History
Nazi Germany
Name: U-737
Ordered: 10 April 1941
Builder: Schichau-Werke, Danzig
Yard number: 1534
Laid down: 14 February 1942
Launched: 21 November 1942
Commissioned: 30 January 1943
Fate: Sunk, 19 December 1944
General characteristics
Class and type: Type VIIC submarine
Displacement:
  • 769 tonnes (757 long tons) surfaced
  • 871 t (857 long tons) submerged
Length:
Beam:
  • 6.20 m (20 ft 4 in) o/a
  • 4.70 m (15 ft 5 in) pressure hull
Height: 9.60 m (31 ft 6 in)
Draught: 4.74 m (15 ft 7 in)
Installed power:
  • 2,800–3,200 PS (2,100–2,400 kW; 2,800–3,200 bhp) (diesels)
  • 750 PS (550 kW; 740 shp) (electric)
Propulsion:
Speed:
  • 17.7 knots (32.8 km/h; 20.4 mph) surfaced
  • 7.6 knots (14.1 km/h; 8.7 mph) submerged
Range:
  • 8,500 nmi (15,700 km; 9,800 mi) at 10 knots (19 km/h; 12 mph) surfaced
  • 80 nmi (150 km; 92 mi) at 4 knots (7.4 km/h; 4.6 mph) submerged
Test depth:
  • 230 m (750 ft)
  • Crush depth: 250–295 m (820–968 ft)
Complement: 4 officers, 40–56 enlisted
Armament:
Service record[1]
Part of:
Commanders:
  • Lt.z.S. Wolfgang Poeschel
  • 30 January – 4 February 1943
  • Kptlt. Paul Brasack
  • 5 February 1943 – 24 November 1944
  • Oblt.z.S. Friedrich-August Greus
  • 25 November – 19 December 1944
Operations:
  • 1st patrol: 8 August – 20 September 1943
  • 2nd patrol: 4–23 October 1943
  • 3rd patrol: 16 January – 10 February 1944
  • 4th patrol: 1–8 March 1944
  • 5th patrol: 13 May – 7 June 1944
  • 6th patrol: 24 June – 9 July 1944
  • 7th patrol: 24 September – 3 October 1944
  • 8th patrol: 12–24 October 1944
  • 9th patrol: 13–19 December 1944
Victories: None

German submarine U-737 was a Type VIIC U-boat of Nazi Germany's Kriegsmarine built for service during World War II. Her keel was laid down on 14 February 1942 by Schichau-Werke of Danzig. She was commissioned on 30 January 1943 with Leutnant zur See Wolfgang Poeschel in command.

Design

German Type VIIC submarines were preceded by the shorter Type VIIB submarines. U-737 had a displacement of 769 tonnes (757 long tons) when at the surface and 871 tonnes (857 long tons) while submerged.[2] She had a total length of 67.10 m (220 ft 2 in), a pressure hull length of 50.50 m (165 ft 8 in), a beam of 6.20 m (20 ft 4 in), a height of 9.60 m (31 ft 6 in), and a draught of 4.74 m (15 ft 7 in). The submarine was powered by two Germaniawerft F46 four-stroke, six-cylinder supercharged diesel engines producing a total of 2,800 to 3,200 metric horsepower (2,060 to 2,350 kW; 2,760 to 3,160 shp) for use while surfaced, two AEG GU 460/8–27 double-acting electric motors producing a total of 750 metric horsepower (550 kW; 740 shp) for use while submerged. She had two shafts and two 1.23 m (4 ft) propellers. The boat was capable of operating at depths of up to 230 metres (750 ft).[2]

The submarine had a maximum surface speed of 17.7 knots (32.8 km/h; 20.4 mph) and a maximum submerged speed of 7.6 knots (14.1 km/h; 8.7 mph).[2] When submerged, the boat could operate for 80 nautical miles (150 km; 92 mi) at 4 knots (7.4 km/h; 4.6 mph); when surfaced, she could travel 8,500 nautical miles (15,700 km; 9,800 mi) at 10 knots (19 km/h; 12 mph). U-737 was fitted with five 53.3 cm (21 in) torpedo tubes (four fitted at the bow and one at the stern), fourteen torpedoes, one 8.8 cm (3.46 in) SK C/35 naval gun, 220 rounds, and two twin 2 cm (0.79 in) C/30 anti-aircraft guns. The boat had a complement of between forty-four and sixty.[2]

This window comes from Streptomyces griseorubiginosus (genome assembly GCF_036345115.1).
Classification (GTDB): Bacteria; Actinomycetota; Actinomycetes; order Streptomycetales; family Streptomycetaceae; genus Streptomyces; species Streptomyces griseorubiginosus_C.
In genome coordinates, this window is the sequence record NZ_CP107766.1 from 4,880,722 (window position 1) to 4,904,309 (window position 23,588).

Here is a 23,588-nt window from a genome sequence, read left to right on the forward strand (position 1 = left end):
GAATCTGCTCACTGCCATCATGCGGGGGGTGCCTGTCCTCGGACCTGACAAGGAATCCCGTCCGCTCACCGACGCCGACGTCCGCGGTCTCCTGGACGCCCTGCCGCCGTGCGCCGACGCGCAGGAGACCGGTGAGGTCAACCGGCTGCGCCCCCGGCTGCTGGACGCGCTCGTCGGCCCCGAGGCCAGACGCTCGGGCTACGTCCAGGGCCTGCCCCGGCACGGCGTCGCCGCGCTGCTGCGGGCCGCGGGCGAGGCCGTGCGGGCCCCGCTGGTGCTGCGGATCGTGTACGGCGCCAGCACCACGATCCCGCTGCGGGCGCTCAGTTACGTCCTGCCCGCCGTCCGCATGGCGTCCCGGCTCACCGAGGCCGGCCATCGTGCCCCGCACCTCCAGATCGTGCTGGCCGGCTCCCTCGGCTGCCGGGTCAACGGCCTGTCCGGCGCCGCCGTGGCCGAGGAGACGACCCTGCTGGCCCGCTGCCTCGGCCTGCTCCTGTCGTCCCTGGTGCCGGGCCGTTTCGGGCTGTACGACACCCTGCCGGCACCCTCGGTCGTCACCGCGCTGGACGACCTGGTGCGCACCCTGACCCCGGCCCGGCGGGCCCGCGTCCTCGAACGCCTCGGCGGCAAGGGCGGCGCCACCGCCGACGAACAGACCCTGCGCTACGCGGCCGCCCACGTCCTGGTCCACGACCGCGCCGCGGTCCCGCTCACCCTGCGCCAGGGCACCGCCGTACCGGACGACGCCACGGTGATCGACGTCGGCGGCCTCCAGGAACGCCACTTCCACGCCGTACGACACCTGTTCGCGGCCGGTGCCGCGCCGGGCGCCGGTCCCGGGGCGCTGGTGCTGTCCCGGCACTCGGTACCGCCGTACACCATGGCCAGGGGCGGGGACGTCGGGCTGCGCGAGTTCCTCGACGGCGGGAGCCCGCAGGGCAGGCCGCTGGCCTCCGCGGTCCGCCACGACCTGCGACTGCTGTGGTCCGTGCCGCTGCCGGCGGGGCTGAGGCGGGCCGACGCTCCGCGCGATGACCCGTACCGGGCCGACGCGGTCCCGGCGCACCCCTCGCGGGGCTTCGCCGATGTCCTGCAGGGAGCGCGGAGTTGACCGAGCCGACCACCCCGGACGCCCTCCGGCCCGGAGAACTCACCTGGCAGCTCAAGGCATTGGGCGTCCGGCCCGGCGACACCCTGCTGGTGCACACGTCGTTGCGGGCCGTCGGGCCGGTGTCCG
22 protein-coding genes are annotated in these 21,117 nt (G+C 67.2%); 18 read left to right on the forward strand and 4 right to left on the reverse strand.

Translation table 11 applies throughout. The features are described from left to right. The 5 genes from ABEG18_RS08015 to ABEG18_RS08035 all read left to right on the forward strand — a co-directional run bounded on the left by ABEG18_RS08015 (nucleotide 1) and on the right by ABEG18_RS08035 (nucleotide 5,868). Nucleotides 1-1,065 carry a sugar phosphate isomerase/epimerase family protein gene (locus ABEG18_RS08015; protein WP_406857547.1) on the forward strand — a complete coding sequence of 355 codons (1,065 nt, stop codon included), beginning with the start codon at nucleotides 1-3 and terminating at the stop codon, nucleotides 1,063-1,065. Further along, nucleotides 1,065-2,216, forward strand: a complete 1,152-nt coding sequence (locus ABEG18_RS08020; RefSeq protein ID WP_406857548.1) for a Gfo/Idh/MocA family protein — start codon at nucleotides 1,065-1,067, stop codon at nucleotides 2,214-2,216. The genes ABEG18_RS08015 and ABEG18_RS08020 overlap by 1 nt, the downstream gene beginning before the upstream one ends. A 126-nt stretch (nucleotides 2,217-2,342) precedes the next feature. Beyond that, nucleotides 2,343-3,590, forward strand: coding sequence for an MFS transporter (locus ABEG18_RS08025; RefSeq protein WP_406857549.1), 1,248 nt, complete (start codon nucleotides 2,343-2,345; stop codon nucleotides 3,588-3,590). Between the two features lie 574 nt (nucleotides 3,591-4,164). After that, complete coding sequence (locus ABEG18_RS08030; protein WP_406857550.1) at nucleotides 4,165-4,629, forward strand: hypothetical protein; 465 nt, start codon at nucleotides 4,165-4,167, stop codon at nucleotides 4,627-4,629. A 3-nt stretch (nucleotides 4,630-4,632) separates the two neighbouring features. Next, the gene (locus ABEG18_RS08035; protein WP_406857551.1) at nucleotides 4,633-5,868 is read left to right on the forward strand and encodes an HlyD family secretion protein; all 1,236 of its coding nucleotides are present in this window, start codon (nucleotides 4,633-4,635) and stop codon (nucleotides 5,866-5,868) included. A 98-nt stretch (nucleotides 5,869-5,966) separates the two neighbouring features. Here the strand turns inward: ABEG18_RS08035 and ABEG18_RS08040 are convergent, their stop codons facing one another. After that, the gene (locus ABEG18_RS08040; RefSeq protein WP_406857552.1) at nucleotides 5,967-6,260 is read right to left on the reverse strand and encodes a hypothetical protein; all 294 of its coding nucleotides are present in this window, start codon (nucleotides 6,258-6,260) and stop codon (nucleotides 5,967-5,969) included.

Service history

The U-Boat conducted nine patrols

The boat was attacked twice by aircraft while on active service. Once early in 1944, by a RAF British Liberator aircraft. She managed to damage the plane with anti-aircraft fire, which had to abort the attack and was forced to make a belly landing because of damage sustained. In later 1944, the U-boat was attacked by a Soviet plane, three crew were injured, before she dived.

Fate

While on active duty under the command of Oblt.z.S. Friedrich-August Greus, U-737 sank at 00:50 on 19 December 1944 in the Vestfjorden, in position 68°09′N 15°39′E / 68.150°N 15.650°E / 68.150; 15.650Coordinates: 68°09′N 15°39′E / 68.150°N 15.650°E / 68.150; 15.650. She had collided with German depot ship, MRS 25. 31 crew died, with 20 survivors.

Wolfpacks

U-737 took part in eight wolfpacks, namely.

  • Monsun (4–22 October 1943)
  • Isegrim (16–27 January 1944)
  • Werwolf (27 January – 9 February 1944)
  • Taifun (5–7 March 1944)
  • Trutz (2–6 June 1944)
  • Feuer (17–19 September 1944)
  • Grimm (24 September – 2 October 1944)
  • Panther (16–23 October 1944)

References

  1. ^ Helgason, Guðmundur. "The Type VIIC boat U-737". German U-boats of WWII - uboat.net. Retrieved 15 October 2014.
  2. ^ a b c d Gröner 1991, pp. 43-46.

Bibliography

  • Busch, Rainer; Röll, Hans-Joachim (1999). German U-boat commanders of World War II : a biographical dictionary. Translated by Brooks, Geoffrey. London, Annapolis, Md: Greenhill Books, Naval Institute Press. ISBN 1-55750-186-6.
  • Busch, Rainer; Röll, Hans-Joachim (1999). Deutsche U-Boot-Verluste von September 1939 bis Mai 1945 [German U-boat losses from September 1939 to May 1945]. Der U-Boot-Krieg (in German). IV. Hamburg, Berlin, Bonn: Mittler. ISBN 3-8132-0514-2.
  • Gröner, Erich; Jung, Dieter; Maass, Martin (1991). U-boats and Mine Warfare Vessels. German Warships 1815–1945. 2. Translated by Thomas, Keith; Magowan, Rachel. London: Conway Maritime Press. ISBN 0-85177-593-4.

External links

  • Helgason, Guðmundur. "The Type VIIC boat U-737". German U-boats of WWII - uboat.net. Retrieved 29 December 2014.
  • Helgason, Guðmundur. "Gunther Pfeffer". German U-boats of WWII - uboat.net. Retrieved 29 December 2014.